Fanny begins her vocational training with a tough crowd—people who may recognize her wisdom and good example but resist gaining spiritual benefit from them—but then applies her gifts more fruitfully in the new “order” she establishes on being sent back to Portsmouth. Like some medieval women, Fanny seems to enter a convent space (of her own founding, in this case) partly to avoid a forced marriage to a man she dislikes, Henry Crawford. She quickly bonds with her sister Susan, a kind of younger double, whom she prepares for a future of benevolent service by being a far more effectual mentor than Aunt Norris was for her. Portsmouth tests both sisters with its material, intellectual, and spiritual impoverishment. They confront the daily horrors of filth, noise, and chaos bred by ignorant, neglectful parents with limited means. Fanny quickly discerns both the domestic conditions and Susan’s temperamental strengths and weaknesses in endeavoring to address them. Circumstances “placed Susan before her sister as an object of mingled compassion and respect” (396), the phrasing “placed . . . before her” suggesting a divine prompting, as if the movement of the Holy Spirit. Although Fanny recognizes the errors of her sister’s ways,
she began to hope they might be rectified. Susan, she found, looked up to her and wished for her good opinion; and new as any thing like an office of authority was to Fanny, new as it was to imagine herself capable of guiding or informing any one, she did resolve to give occasional hints to Susan, and endeavour to exercise for her advantage the juster notions of what was due to every body, and what would be wisest for herself, which her own more favoured education had fixed in her. (396)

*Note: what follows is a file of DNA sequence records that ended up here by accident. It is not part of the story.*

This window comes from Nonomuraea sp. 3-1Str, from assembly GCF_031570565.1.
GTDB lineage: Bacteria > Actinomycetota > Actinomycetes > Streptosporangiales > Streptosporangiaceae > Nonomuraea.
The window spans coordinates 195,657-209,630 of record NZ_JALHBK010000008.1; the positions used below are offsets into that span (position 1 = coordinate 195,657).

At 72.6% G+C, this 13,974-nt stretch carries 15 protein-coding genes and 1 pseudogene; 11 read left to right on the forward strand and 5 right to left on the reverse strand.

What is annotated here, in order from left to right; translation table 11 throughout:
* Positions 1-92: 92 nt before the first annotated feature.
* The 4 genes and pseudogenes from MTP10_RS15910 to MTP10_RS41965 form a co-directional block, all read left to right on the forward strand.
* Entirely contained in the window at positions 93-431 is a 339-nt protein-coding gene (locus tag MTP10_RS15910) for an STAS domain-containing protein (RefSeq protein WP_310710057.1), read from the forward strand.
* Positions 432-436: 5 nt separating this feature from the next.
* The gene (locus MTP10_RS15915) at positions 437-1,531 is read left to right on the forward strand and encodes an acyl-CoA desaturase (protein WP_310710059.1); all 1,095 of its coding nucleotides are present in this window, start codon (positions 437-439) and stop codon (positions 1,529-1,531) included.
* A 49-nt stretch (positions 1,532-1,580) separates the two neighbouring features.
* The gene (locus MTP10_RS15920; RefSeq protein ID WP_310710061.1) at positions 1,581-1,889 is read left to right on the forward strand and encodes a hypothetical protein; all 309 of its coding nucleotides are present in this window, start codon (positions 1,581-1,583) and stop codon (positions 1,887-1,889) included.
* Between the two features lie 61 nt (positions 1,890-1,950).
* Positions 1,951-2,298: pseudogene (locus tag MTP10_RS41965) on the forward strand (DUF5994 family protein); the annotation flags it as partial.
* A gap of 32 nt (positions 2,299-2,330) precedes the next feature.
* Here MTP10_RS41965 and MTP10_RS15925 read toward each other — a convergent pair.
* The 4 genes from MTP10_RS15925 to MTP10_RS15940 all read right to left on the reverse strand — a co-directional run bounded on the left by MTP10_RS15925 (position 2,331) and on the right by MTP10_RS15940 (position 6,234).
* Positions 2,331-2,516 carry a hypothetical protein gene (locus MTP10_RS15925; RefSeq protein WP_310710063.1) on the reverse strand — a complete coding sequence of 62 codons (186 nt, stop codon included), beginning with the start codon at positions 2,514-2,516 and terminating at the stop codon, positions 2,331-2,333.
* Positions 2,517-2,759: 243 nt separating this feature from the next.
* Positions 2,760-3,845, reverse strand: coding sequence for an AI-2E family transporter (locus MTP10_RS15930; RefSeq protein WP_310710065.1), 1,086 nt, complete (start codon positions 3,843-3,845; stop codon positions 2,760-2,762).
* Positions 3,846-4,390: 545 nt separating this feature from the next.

Fanny models and trains Susan in the combination of the active and contemplative life, work with reflection, which benefits her pupil and her familial micro-village.
The gesture the narrator identifies as the catalyst for Fanny’s authority with Susan epitomizes this blend of action and reflection: “Her influence . . . originated in an act of kindness by Susan” (396) in which she purchases a silver knife for their younger sibling, Betsey, so that Betsey relinquishes Susan’s memento of a deceased sister. The practical gesture “thoroughly answered” in winning Susan’s confidence as well as restoring domestic peace (397). The silver knife is both useful and decorative, like Fanny herself, who exemplifies a mode of intervention that delicately cuts through to address concrete problems while preserving a decorous equanimity. Unlike any of the women Fanny serves at Mansfield, Susan both seeks and follows her guidance, beginning by confessionally “acknowledg[ing] her fears, blam[ing] herself for having contended so warmly” for her possession (397). Fanny and Susan Price share a painful history of being unloved by the women who have exploited their authority over them. By contrast, Fanny’s humble, sensitive mode of spiritually intuited instructorship helps to preserve the mutuality of her and Susan’s true community: “The intimacy thus begun between them was a material advantage to each. By sitting together up stairs, they avoided a great deal of the disturbance of the house; Fanny had peace, and Susan learnt to think it no misfortune to be quietly employed” (398).